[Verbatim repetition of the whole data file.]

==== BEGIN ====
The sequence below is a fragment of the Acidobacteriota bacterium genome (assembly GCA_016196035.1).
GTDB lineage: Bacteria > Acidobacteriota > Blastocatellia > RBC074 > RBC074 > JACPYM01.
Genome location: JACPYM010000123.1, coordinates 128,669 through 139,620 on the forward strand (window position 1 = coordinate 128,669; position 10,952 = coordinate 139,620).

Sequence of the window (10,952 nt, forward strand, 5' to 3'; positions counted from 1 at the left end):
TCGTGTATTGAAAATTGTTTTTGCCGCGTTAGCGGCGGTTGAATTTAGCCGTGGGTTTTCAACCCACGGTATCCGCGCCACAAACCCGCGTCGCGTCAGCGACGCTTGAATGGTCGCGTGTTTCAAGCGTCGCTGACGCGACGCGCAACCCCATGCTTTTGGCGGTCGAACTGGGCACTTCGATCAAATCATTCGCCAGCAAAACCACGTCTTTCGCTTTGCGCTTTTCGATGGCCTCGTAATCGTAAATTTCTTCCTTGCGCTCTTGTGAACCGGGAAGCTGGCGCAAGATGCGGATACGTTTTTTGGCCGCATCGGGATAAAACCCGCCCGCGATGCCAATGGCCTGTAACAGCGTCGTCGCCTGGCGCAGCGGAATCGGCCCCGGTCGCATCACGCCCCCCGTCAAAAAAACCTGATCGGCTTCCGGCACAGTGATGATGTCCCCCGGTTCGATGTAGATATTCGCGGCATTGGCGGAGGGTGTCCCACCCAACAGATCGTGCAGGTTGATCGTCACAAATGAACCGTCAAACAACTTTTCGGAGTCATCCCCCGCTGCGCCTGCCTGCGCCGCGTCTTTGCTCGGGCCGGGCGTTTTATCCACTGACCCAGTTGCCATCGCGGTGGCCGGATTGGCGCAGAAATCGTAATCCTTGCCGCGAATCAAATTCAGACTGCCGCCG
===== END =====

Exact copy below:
The sequence below is a fragment of the Acidobacteriota bacterium genome (assembly GCA_016196035.1).
GTDB lineage: Bacteria > Acidobacteriota > Blastocatellia > RBC074 > RBC074 > JACPYM01.
Genome location: JACPYM010000123.1, coordinates 128,669 through 139,620 on the forward strand (window position 1 = coordinate 128,669; position 10,952 = coordinate 139,620).

Sequence of the window (10,952 nt, forward strand, 5' to 3'; positions counted from 1 at the left end):
TCGTGTATTGAAAATTGTTTTTGCCGCGTTAGCGGCGGTTGAATTTAGCCGTGGGTTTTCAACCCACGGTATCCGCGCCACAAACCCGCGTCGCGTCAGCGACGCTTGAATGGTCGCGTGTTTCAAGCGTCGCTGACGCGACGCGCAACCCCATGCTTTTGGCGGTCGAACTGGGCACTTCGATCAAATCATTCGCCAGCAAAACCACGTCTTTCGCTTTGCGCTTTTCGATGGCCTCGTAATCGTAAATTTCTTCCTTGCGCTCTTGTGAACCGGGAAGCTGGCGCAAGATGCGGATACGTTTTTTGGCCGCATCGGGATAAAACCCGCCCGCGATGCCAATGGCCTGTAACAGCGTCGTCGCCTGGCGCAGCGGAATCGGCCCCGGTCGCATCACGCCCCCCGTCAAAAAAACCTGATCGGCTTCCGGCACAGTGATGATGTCCCCCGGTTCGATGTAGATATTCGCGGCATTGGCGGAGGGTGTCCCACCCAACAGATCGTGCAGGTTGATCGTCACAAATGAACCGTCAAACAACTTTTCGGAGTCATCCCCCGCTGCGCCTGCCTGCGCCGCGTCTTTGCTCGGGCCGGGCGTTTTATCCACTGACCCAGTTGCCATCGCGGTGGCCGGATTGGCGCAGAAATCGTAATCCTTGCCGCGAATCAAATTCAGACTGCCGCCG